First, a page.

Tag Archive | New England pottery

Rare Bennington Pottery Mug


This mug was recently sold by me from my online eBay store.  I acquired it from a thrift shop for less than a dollar in May and sold it within three months for $40.  It is called a trigger handle mug and was made by Bennington Pottery.  The color is what makes it especially rare and valuable.  It is an agate effect in a combination of green and white called “Spring Green” by the pottery.  This color is a seasonal feature that is rarely produced.ben2

ben4Trigger or double handle mugs by Bennington are popular and sell in the $10-$20 range for most colors.  I found this mug taped together with several pieces of unrelated white and green pottery.  When I got the pieces home and pulled them apart I was very surprised to find the maker’s mark.  Any Bennington piece is valuable so I was pleased.

The pottery is located in Bennington, Vermont.  In the early 1960s it was founded by David Gil in an unheated barn.  Over the years the business moved and expanded into a large workspace and retail area. Bennington Pottery is still operating today, turning out fine quality, highly collectible pieces.


Salmon Falls Pottery Collection


The first piece of Salmon Falls salt-glaze stoneware I ever saw was in the Berry Vine pattern, above.  I fell in love with the design.  Being a hopeless collector of pottery, it was inevitable my collection of Salmon Falls would grow.  Without really trying, my set has increased to eight pieces.  These show some of the variation that has occurred over the years of production.

Salmon Falls Stoneware is located on Oak St in Dover, NH.  The potter began his studios in the early 1980s, moving to the current location in 1986.  I have been to the pottery in the old railway engine house and it is amazing.  What started as one man’s dream has grown into a respected and well-loved producer of beautiful ware.  a6Salt-glaze is my favorite finish.  It is achieved by throwing salt in the hot kiln with the greenware.  The resulting glaze is shiny and hard with a characteristic bumpy texture.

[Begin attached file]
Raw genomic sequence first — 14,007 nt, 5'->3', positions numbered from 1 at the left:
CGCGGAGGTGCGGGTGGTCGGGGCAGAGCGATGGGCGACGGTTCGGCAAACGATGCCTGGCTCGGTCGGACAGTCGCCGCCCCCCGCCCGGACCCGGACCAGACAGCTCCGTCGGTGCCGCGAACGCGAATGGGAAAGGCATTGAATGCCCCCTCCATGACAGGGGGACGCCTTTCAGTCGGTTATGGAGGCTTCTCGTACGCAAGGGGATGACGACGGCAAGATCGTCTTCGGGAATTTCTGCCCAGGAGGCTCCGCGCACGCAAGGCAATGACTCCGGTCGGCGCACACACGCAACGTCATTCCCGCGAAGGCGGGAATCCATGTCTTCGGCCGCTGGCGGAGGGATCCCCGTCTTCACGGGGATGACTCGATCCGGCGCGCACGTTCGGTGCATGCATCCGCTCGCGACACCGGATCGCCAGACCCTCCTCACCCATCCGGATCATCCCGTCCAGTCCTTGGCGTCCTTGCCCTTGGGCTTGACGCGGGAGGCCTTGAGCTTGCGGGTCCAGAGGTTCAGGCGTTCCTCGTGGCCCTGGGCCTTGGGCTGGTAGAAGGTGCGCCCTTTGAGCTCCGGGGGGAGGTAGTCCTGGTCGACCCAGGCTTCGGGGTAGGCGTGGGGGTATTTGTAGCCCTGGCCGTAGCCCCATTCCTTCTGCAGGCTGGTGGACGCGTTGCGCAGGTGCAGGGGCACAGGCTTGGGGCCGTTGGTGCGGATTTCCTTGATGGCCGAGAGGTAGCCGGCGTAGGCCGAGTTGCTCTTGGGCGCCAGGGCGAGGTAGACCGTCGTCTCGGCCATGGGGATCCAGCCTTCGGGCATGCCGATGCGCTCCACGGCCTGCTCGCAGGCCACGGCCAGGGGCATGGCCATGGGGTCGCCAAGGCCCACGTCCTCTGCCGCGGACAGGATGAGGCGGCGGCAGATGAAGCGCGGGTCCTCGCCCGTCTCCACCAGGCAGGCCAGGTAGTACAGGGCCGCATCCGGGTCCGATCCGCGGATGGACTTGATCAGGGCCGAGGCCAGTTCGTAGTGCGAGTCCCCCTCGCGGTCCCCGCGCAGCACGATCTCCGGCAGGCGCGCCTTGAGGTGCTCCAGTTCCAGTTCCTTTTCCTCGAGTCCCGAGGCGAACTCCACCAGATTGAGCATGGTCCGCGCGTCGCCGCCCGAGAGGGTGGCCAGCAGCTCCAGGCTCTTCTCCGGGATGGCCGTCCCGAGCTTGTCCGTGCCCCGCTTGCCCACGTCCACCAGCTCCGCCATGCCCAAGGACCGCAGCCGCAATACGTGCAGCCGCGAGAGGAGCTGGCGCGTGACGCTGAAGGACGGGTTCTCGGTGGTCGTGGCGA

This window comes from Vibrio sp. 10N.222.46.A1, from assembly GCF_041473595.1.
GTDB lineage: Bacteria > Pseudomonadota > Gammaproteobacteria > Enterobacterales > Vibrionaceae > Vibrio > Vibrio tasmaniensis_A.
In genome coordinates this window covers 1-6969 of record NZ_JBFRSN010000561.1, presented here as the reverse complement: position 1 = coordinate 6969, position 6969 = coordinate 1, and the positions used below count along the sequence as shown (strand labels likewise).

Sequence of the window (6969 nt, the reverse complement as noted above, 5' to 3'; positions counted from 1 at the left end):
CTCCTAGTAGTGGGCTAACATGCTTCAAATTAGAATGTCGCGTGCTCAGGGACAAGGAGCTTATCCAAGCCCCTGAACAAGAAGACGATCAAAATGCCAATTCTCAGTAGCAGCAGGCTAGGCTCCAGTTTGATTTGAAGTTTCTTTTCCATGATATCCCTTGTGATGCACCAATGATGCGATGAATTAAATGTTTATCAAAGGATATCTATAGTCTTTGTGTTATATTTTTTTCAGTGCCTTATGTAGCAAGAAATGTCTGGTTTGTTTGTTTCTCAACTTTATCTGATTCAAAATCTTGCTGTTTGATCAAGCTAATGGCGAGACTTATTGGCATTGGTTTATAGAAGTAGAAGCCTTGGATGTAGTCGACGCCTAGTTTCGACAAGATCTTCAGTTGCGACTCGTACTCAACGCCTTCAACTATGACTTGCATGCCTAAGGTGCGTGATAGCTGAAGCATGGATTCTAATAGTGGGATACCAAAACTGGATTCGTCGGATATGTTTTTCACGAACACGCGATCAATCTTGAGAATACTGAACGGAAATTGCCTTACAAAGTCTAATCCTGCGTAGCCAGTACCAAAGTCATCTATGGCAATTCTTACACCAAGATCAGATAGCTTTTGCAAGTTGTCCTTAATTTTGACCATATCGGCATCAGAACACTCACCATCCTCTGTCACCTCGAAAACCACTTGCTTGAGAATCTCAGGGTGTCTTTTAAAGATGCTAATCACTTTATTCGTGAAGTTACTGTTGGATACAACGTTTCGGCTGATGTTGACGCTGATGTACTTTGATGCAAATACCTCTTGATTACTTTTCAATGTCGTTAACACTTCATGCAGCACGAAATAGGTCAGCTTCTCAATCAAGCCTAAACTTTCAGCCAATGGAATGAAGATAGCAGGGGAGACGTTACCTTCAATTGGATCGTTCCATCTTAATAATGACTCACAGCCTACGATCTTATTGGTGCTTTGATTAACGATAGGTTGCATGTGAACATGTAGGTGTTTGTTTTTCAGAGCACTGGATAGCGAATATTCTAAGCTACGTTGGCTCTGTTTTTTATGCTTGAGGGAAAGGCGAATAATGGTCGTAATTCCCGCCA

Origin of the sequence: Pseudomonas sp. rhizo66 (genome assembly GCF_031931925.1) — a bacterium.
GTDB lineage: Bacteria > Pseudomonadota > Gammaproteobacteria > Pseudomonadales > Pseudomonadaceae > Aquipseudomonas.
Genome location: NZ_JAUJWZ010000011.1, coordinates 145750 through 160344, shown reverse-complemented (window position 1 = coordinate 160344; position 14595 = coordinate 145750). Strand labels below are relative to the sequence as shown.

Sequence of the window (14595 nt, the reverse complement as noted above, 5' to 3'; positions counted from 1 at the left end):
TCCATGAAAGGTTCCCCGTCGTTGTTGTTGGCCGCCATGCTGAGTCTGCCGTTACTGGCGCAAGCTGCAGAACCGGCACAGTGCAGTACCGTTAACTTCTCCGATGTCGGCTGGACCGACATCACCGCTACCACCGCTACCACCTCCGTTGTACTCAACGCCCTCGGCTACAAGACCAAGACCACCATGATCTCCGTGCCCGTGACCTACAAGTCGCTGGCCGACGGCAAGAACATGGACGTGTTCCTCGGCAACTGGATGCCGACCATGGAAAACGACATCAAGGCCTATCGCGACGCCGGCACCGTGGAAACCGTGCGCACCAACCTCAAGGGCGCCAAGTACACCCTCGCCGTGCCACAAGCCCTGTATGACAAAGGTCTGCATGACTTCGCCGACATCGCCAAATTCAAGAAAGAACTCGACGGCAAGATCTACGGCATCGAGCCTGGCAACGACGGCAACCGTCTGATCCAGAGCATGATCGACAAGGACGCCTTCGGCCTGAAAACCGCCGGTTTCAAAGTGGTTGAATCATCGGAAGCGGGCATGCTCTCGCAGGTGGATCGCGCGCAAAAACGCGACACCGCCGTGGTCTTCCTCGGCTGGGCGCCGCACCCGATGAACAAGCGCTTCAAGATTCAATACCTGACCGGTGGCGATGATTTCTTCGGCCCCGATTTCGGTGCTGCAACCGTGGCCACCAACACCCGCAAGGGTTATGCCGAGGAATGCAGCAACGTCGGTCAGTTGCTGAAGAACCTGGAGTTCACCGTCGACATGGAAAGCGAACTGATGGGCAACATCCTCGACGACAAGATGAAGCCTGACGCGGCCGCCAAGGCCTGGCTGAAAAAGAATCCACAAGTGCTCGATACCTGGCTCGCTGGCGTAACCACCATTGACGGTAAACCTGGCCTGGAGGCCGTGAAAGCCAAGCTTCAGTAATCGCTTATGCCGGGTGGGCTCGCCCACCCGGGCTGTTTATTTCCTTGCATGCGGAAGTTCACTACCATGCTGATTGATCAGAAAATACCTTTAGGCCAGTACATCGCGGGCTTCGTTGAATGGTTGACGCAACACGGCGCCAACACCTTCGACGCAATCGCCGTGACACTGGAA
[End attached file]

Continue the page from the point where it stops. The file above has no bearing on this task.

The decoration is handpainted so the design varies slightly with the artist. The minor variations in bisque color are due to differences in clay.  The more modern pieces have a better defined design that is less likely to bleed and the interior finish is a reddish-brown.  Older pieces have a yellow-green tint to the interior.a8  a4The maker’s mark has also changed, an older mark on my mug is shaped like the sun on the horizon.a10  The current mark is always stamped on the side of the piece.




The pottery lists several patterns.  I have settled on Berry Vine, though others such as Cranberry, Dragonfly and Wildflower catch my eye.  There is a range of forms for many uses including tableware, serving ware, baking and lighting.  I have a few from different categories including some discontinued forms.a2

My favorite is the dinner mug, if I owned more than one I’d use the mug.  Since there is only one, I keep it for display.  Always, I’m on the lookout for another mug.  a3I have two sizes of bowls, a small crock and a custard cup.  The cup was purchased at the pottery and sometimes I use it as a votive or to serve nuts.  The small casserole was a thrift-shop find and is missing the lid.a7  The creamer is an older piece marked with the artist’s inscribed initials and the pitcher is discontinued.  The pitcher is 8.5″ tall and the largest bowl, I believe it is 1.5 qt size, has a 6.5″ top diameter.a9

a11Recently I found, and just sold, a piece of the Dragonfly pattern.  Called a chowder cup, it measures 5 3/8″ across and holds 2 cups.  I was sorely temped to keep this piece, but common sense won.  There is just not enough room in my display cabinet for another Salmon Falls pattern.

Here is a link to the Salmon Falls website for a quick visit. http://salmonfalls.com/docs/catalog/index.html

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